What Are Angostura Bitters?
What are Angostura bitters? Once a stomach soother for soldiers, today they're a key cocktail component.
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What are Angostura bitters? They’re a semi-secret cocktail ingredient that explains why your favorite lowball libation tastes better at the bar than in your basement. A few drops enhance the flavor profile of a mixed drink—especially a dark and sweet one.
What Are Angostura Bitters?
Bitters are an infusion of aromatics, spices, botanicals, fruits, bark and roots into a neutral, high-proof spirit. You’re most likely familiar with the classic flavor of Angostura Aromatic Bitters, which come in a dark four-ounce bottle with a yellow cap and oversized white label.
The brand got its name from a Venezuelan city now called Ciudad Bolívar. According to the company, these bitters are the world’s oldest and best-selling.
Why Is the Angostura Bitters Label Oversized?
Angostura’s signature label comes up too high on the bottle and crinkles at the top. It was initially a production mistake caused by two of the founder’s sons, the company says.
The error came about when one brother become responsible for sourcing the company’s bottles, while the other sourced the labels—and the two failed to communicate.
Instead of fixing the flaw, they amplified it. It remains part of Angostura’s iconic brand today.
What Are Bitters Used For?
Bitters are used in classic cocktails like the old-fashioned (and brandy old-fashioned), Manhattan, sazerac and Rob Roy.
Many recipes call for a dash of bitters—but how much is a dash of bitters?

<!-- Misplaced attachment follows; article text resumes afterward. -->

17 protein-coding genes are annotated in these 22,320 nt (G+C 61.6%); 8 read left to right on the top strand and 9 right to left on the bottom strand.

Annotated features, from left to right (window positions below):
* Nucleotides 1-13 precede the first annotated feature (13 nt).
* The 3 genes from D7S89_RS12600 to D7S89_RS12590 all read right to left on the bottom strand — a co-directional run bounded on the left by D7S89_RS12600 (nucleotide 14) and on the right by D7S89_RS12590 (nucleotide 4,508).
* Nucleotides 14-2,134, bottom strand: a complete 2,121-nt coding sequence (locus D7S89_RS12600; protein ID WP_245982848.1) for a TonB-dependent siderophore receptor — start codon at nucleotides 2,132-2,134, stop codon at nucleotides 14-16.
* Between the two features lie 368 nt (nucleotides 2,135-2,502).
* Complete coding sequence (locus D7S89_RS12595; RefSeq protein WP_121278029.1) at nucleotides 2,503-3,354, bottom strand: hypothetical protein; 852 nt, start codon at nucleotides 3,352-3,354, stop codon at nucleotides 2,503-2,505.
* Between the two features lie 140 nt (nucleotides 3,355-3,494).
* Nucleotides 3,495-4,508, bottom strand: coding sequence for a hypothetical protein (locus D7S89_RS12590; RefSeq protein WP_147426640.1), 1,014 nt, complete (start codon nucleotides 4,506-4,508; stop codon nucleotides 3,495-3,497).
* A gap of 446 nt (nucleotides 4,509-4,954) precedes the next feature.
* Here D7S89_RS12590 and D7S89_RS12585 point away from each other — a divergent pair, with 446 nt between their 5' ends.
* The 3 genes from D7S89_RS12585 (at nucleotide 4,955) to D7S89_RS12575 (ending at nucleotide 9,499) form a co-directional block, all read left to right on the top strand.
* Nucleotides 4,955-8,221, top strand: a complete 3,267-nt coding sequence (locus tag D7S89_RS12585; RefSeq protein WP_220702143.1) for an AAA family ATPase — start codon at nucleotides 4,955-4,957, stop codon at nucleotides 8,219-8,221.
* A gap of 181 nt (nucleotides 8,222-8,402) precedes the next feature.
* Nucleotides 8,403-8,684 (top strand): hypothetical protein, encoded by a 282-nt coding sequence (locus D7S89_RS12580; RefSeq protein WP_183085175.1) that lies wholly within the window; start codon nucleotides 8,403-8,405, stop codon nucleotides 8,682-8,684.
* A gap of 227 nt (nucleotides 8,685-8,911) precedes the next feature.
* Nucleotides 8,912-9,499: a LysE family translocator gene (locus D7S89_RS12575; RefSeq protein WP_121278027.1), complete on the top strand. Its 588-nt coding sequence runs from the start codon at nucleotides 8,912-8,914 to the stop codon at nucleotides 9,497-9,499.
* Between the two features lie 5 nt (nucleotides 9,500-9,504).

Hold the bottle upright with the cap off. Then, make a C-shaped flourish with your arm and tilt the bottle upside down into your drink. Channel your inner mixologist—you’ll get it.
The amount doesn’t have to be precise. It’s just enough to add something special. But if you must measure, start with 1/8 of a teaspoon, then bump it up to 1/4 if you want more flavor.
You can use bitters in more than just cocktails, too:
- In homemade frosting instead of vanilla extract
- In a marinade or barbecue sauce instead of Worcestershire sauce
- To enhance the cinnamon flavor in Amish friendship bread
- To intensify the cocoa flavor in brownies
Don’t let their name fool you. Just because they’re bitter doesn’t mean they can’t be your best friend when it comes to spicing up your recipes!
The Best Bitters for Home Bartenders
The classic Angostura bitters are arguably the most well-known and popular bitters, but visit any well-stocked liquor store and you’ll discover that bitters come in many brands and flavor profiles.
Why so many bitters? These alternatives can make a great addition to palomas, martinis and other drinks that might not taste right with aromatic bitters. Others can add a new twist on an old-fashioned.
You can even make bitters from scratch by infusing ingredients like lavender, coriander, English cucumber or cardamom into 151-proof neutral-flavored grain alcohol.
The common thread for bitters is that they all have at least one bitter ingredient. Two popular ones are gentian root—the underground part of a flowering herb that’s supposed to aid digestion—and wormwood, which is also used in vermouth and absinthe.